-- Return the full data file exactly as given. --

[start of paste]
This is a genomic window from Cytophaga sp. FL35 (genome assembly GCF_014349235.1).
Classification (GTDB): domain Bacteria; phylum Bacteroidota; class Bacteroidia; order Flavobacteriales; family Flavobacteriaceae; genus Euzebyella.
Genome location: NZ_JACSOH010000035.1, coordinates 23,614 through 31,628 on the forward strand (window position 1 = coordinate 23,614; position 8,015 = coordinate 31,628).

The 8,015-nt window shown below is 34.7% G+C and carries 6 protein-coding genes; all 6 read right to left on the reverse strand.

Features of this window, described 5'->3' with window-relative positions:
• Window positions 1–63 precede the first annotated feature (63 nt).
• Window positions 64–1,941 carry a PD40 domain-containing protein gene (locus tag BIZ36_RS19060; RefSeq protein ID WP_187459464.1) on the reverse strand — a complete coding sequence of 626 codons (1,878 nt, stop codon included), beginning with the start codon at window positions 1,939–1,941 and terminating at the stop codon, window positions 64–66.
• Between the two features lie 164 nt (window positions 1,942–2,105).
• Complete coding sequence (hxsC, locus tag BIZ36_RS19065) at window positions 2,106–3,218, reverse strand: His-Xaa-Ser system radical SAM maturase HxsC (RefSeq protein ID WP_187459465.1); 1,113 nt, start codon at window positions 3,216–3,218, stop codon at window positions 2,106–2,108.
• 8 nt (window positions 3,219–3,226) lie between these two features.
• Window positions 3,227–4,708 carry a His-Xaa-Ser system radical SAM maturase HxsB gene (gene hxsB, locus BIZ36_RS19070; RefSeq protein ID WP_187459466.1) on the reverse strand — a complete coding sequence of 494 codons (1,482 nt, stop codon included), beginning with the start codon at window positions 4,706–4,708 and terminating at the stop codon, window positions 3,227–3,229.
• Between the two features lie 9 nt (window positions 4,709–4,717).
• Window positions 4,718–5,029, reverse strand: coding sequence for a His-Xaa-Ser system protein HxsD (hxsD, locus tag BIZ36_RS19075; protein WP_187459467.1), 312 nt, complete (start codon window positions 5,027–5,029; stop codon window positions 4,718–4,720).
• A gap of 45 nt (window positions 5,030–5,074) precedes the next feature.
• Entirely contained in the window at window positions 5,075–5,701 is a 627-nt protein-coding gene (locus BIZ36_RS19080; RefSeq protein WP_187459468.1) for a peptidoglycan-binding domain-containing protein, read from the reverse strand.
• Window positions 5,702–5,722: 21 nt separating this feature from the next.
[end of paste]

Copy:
This is a genomic window from Cytophaga sp. FL35 (genome assembly GCF_014349235.1).
Classification (GTDB): domain Bacteria; phylum Bacteroidota; class Bacteroidia; order Flavobacteriales; family Flavobacteriaceae; genus Euzebyella.
Genome location: NZ_JACSOH010000035.1, coordinates 23,614 through 31,628 on the forward strand (window position 1 = coordinate 23,614; position 8,015 = coordinate 31,628).

The 8,015-nt window shown below is 34.7% G+C and carries 6 protein-coding genes; all 6 read right to left on the reverse strand.

Features of this window, described 5'->3' with window-relative positions:
• Window positions 1–63 precede the first annotated feature (63 nt).
• Window positions 64–1,941 carry a PD40 domain-containing protein gene (locus tag BIZ36_RS19060; RefSeq protein ID WP_187459464.1) on the reverse strand — a complete coding sequence of 626 codons (1,878 nt, stop codon included), beginning with the start codon at window positions 1,939–1,941 and terminating at the stop codon, window positions 64–66.
• Between the two features lie 164 nt (window positions 1,942–2,105).
• Complete coding sequence (hxsC, locus tag BIZ36_RS19065) at window positions 2,106–3,218, reverse strand: His-Xaa-Ser system radical SAM maturase HxsC (RefSeq protein ID WP_187459465.1); 1,113 nt, start codon at window positions 3,216–3,218, stop codon at window positions 2,106–2,108.
• 8 nt (window positions 3,219–3,226) lie between these two features.
• Window positions 3,227–4,708 carry a His-Xaa-Ser system radical SAM maturase HxsB gene (gene hxsB, locus BIZ36_RS19070; RefSeq protein ID WP_187459466.1) on the reverse strand — a complete coding sequence of 494 codons (1,482 nt, stop codon included), beginning with the start codon at window positions 4,706–4,708 and terminating at the stop codon, window positions 3,227–3,229.
• Between the two features lie 9 nt (window positions 4,709–4,717).
• Window positions 4,718–5,029, reverse strand: coding sequence for a His-Xaa-Ser system protein HxsD (hxsD, locus tag BIZ36_RS19075; protein WP_187459467.1), 312 nt, complete (start codon window positions 5,027–5,029; stop codon window positions 4,718–4,720).
• A gap of 45 nt (window positions 5,030–5,074) precedes the next feature.
• Entirely contained in the window at window positions 5,075–5,701 is a 627-nt protein-coding gene (locus BIZ36_RS19080; RefSeq protein WP_187459468.1) for a peptidoglycan-binding domain-containing protein, read from the reverse strand.
• Window positions 5,702–5,722: 21 nt separating this feature from the next.